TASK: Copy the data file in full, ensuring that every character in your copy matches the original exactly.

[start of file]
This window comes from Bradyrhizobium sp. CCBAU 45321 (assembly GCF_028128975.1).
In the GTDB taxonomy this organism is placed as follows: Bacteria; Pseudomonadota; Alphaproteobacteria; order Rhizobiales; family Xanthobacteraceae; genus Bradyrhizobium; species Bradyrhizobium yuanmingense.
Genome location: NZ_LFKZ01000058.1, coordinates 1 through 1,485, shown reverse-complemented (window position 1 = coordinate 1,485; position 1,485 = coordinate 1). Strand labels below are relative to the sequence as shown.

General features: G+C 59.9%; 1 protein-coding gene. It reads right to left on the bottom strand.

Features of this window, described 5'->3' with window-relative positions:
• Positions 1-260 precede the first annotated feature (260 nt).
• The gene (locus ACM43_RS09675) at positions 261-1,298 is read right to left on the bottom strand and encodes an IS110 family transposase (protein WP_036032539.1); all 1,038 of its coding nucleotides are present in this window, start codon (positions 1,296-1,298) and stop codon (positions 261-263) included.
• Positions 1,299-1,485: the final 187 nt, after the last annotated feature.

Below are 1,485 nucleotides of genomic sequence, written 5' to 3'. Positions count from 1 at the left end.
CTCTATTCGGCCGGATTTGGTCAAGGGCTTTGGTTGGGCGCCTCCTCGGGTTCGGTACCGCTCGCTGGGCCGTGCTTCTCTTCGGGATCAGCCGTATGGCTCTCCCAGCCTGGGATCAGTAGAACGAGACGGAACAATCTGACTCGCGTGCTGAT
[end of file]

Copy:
This window comes from Bradyrhizobium sp. CCBAU 45321 (assembly GCF_028128975.1).
In the GTDB taxonomy this organism is placed as follows: Bacteria; Pseudomonadota; Alphaproteobacteria; order Rhizobiales; family Xanthobacteraceae; genus Bradyrhizobium; species Bradyrhizobium yuanmingense.
Genome location: NZ_LFKZ01000058.1, coordinates 1 through 1,485, shown reverse-complemented (window position 1 = coordinate 1,485; position 1,485 = coordinate 1). Strand labels below are relative to the sequence as shown.

General features: G+C 59.9%; 1 protein-coding gene. It reads right to left on the bottom strand.

Features of this window, described 5'->3' with window-relative positions:
• Positions 1-260 precede the first annotated feature (260 nt).
• The gene (locus ACM43_RS09675) at positions 261-1,298 is read right to left on the bottom strand and encodes an IS110 family transposase (protein WP_036032539.1); all 1,038 of its coding nucleotides are present in this window, start codon (positions 1,296-1,298) and stop codon (positions 261-263) included.
• Positions 1,299-1,485: the final 187 nt, after the last annotated feature.

Below are 1,485 nucleotides of genomic sequence, written 5' to 3'. Positions count from 1 at the left end.
CTCTATTCGGCCGGATTTGGTCAAGGGCTTTGGTTGGGCGCCTCCTCGGGTTCGGTACCGCTCGCTGGGCCGTGCTTCTCTTCGGGATCAGCCGTATGGCTCTCCCAGCCTGGGATCAGTAGAACGAGACGGAACAATCTGACTCGCGTGCTGAT